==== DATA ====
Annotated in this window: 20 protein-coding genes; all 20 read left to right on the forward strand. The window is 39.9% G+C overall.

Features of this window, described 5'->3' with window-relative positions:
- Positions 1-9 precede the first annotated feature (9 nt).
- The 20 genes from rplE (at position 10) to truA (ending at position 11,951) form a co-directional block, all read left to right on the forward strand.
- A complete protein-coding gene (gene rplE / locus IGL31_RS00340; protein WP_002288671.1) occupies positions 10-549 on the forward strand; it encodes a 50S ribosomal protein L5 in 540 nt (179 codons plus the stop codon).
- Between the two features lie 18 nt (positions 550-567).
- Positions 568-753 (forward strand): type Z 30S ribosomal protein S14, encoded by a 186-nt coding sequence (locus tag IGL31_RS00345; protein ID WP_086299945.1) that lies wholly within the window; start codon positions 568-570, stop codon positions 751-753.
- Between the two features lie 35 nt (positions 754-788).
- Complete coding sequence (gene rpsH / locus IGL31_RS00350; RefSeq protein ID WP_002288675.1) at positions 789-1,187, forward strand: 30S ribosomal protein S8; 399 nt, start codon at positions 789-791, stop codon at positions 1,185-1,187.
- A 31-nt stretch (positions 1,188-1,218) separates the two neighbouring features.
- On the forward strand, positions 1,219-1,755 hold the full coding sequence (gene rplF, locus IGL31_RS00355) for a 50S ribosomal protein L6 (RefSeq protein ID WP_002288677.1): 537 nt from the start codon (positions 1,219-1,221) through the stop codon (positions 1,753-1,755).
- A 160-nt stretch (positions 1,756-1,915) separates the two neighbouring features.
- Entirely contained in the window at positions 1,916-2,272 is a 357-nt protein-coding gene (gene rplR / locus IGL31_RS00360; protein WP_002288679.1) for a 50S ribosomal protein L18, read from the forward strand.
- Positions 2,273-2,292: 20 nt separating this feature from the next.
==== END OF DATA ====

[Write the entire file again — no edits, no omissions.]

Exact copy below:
Annotated in this window: 20 protein-coding genes; all 20 read left to right on the forward strand. The window is 39.9% G+C overall.

Features of this window, described 5'->3' with window-relative positions:
- Positions 1-9 precede the first annotated feature (9 nt).
- The 20 genes from rplE (at position 10) to truA (ending at position 11,951) form a co-directional block, all read left to right on the forward strand.
- A complete protein-coding gene (gene rplE / locus IGL31_RS00340; protein WP_002288671.1) occupies positions 10-549 on the forward strand; it encodes a 50S ribosomal protein L5 in 540 nt (179 codons plus the stop codon).
- Between the two features lie 18 nt (positions 550-567).
- Positions 568-753 (forward strand): type Z 30S ribosomal protein S14, encoded by a 186-nt coding sequence (locus tag IGL31_RS00345; protein ID WP_086299945.1) that lies wholly within the window; start codon positions 568-570, stop codon positions 751-753.
- Between the two features lie 35 nt (positions 754-788).
- Complete coding sequence (gene rpsH / locus IGL31_RS00350; RefSeq protein ID WP_002288675.1) at positions 789-1,187, forward strand: 30S ribosomal protein S8; 399 nt, start codon at positions 789-791, stop codon at positions 1,185-1,187.
- A 31-nt stretch (positions 1,188-1,218) separates the two neighbouring features.
- On the forward strand, positions 1,219-1,755 hold the full coding sequence (gene rplF, locus IGL31_RS00355) for a 50S ribosomal protein L6 (RefSeq protein ID WP_002288677.1): 537 nt from the start codon (positions 1,219-1,221) through the stop codon (positions 1,753-1,755).
- A 160-nt stretch (positions 1,756-1,915) separates the two neighbouring features.
- Entirely contained in the window at positions 1,916-2,272 is a 357-nt protein-coding gene (gene rplR / locus IGL31_RS00360; protein WP_002288679.1) for a 50S ribosomal protein L18, read from the forward strand.
- Positions 2,273-2,292: 20 nt separating this feature from the next.